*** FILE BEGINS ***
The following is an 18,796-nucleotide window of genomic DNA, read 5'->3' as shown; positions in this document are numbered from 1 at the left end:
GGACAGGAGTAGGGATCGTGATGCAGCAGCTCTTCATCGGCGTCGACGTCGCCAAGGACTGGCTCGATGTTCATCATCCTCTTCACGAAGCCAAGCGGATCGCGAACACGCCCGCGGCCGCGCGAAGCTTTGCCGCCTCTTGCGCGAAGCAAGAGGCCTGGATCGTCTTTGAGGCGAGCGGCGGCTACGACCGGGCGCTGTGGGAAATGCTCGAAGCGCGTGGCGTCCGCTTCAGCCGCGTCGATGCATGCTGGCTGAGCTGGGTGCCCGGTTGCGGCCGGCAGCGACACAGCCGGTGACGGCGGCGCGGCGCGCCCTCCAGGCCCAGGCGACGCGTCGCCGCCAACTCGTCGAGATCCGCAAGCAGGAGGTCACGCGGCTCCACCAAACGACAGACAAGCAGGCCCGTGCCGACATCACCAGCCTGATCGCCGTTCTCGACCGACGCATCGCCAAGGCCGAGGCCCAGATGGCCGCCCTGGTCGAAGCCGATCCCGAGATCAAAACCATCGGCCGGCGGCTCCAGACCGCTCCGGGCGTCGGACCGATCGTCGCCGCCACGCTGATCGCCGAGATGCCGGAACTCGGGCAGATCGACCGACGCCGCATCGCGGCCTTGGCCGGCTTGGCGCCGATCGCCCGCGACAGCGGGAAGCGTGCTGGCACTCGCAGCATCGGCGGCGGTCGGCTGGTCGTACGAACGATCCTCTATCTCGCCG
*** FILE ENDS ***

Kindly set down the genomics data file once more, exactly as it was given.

The following is an 18,796-nucleotide window of genomic DNA, read 5'->3' as shown; positions in this document are numbered from 1 at the left end:
GGACAGGAGTAGGGATCGTGATGCAGCAGCTCTTCATCGGCGTCGACGTCGCCAAGGACTGGCTCGATGTTCATCATCCTCTTCACGAAGCCAAGCGGATCGCGAACACGCCCGCGGCCGCGCGAAGCTTTGCCGCCTCTTGCGCGAAGCAAGAGGCCTGGATCGTCTTTGAGGCGAGCGGCGGCTACGACCGGGCGCTGTGGGAAATGCTCGAAGCGCGTGGCGTCCGCTTCAGCCGCGTCGATGCATGCTGGCTGAGCTGGGTGCCCGGTTGCGGCCGGCAGCGACACAGCCGGTGACGGCGGCGCGGCGCGCCCTCCAGGCCCAGGCGACGCGTCGCCGCCAACTCGTCGAGATCCGCAAGCAGGAGGTCACGCGGCTCCACCAAACGACAGACAAGCAGGCCCGTGCCGACATCACCAGCCTGATCGCCGTTCTCGACCGACGCATCGCCAAGGCCGAGGCCCAGATGGCCGCCCTGGTCGAAGCCGATCCCGAGATCAAAACCATCGGCCGGCGGCTCCAGACCGCTCCGGGCGTCGGACCGATCGTCGCCGCCACGCTGATCGCCGAGATGCCGGAACTCGGGCAGATCGACCGACGCCGCATCGCGGCCTTGGCCGGCTTGGCGCCGATCGCCCGCGACAGCGGGAAGCGTGCTGGCACTCGCAGCATCGGCGGCGGTCGGCTGGTCGTACGAACGATCCTCTATCTCGCCG